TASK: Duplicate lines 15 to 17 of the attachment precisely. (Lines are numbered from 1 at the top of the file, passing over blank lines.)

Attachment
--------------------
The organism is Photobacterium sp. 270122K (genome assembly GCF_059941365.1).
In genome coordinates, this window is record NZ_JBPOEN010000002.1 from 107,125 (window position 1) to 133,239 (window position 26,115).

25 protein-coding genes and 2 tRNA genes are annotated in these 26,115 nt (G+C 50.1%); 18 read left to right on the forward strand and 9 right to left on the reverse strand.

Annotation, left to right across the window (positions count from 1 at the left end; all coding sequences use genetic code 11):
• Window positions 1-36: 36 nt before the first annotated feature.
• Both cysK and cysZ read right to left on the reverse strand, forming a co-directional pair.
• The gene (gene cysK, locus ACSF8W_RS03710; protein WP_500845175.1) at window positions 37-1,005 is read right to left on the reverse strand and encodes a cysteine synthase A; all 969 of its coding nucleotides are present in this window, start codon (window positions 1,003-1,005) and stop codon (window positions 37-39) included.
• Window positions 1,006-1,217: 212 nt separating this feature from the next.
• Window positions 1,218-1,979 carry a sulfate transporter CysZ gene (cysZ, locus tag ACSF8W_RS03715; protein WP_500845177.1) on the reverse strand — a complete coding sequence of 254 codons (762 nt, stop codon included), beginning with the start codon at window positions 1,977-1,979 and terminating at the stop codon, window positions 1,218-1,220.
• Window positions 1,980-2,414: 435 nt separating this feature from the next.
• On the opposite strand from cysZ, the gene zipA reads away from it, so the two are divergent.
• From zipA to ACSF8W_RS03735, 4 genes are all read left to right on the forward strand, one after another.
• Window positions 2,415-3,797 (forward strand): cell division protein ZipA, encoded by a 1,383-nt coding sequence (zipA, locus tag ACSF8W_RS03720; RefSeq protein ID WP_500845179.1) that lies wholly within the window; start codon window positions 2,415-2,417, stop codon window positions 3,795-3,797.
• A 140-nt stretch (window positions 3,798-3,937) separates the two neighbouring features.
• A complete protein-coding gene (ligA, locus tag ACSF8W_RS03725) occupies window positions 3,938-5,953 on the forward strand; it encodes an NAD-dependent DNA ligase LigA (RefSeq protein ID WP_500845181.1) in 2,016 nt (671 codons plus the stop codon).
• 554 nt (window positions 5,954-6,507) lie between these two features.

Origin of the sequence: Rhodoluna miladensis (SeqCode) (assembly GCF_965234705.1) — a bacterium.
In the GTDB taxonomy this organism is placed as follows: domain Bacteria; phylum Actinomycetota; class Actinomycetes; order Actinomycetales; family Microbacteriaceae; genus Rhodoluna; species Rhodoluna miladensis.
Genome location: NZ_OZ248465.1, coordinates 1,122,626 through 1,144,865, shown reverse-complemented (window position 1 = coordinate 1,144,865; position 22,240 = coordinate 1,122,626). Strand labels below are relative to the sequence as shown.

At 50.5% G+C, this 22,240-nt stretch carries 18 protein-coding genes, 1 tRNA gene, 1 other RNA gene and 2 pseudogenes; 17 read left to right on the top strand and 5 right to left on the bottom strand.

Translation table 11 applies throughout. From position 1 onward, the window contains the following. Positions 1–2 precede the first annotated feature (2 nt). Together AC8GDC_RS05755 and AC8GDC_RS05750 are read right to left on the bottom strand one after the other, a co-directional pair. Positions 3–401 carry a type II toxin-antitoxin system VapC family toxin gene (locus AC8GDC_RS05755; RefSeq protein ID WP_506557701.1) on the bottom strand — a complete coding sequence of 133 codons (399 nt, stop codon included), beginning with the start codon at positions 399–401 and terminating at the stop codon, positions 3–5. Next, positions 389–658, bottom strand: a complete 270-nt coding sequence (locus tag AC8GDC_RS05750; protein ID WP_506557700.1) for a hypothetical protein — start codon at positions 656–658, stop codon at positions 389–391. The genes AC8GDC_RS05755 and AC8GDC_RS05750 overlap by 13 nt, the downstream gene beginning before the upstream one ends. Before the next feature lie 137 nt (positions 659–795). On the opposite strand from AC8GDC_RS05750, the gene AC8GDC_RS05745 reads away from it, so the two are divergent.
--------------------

• A complete protein-coding gene (ligA, locus tag ACSF8W_RS03725) occupies window positions 3,938-5,953 on the forward strand; it encodes an NAD-dependent DNA ligase LigA (RefSeq protein ID WP_500845181.1) in 2,016 nt (671 codons plus the stop codon).
• 554 nt (window positions 5,954-6,507) lie between these two features.

Origin of the sequence: Rhodoluna miladensis (SeqCode) (assembly GCF_965234705.1) — a bacterium.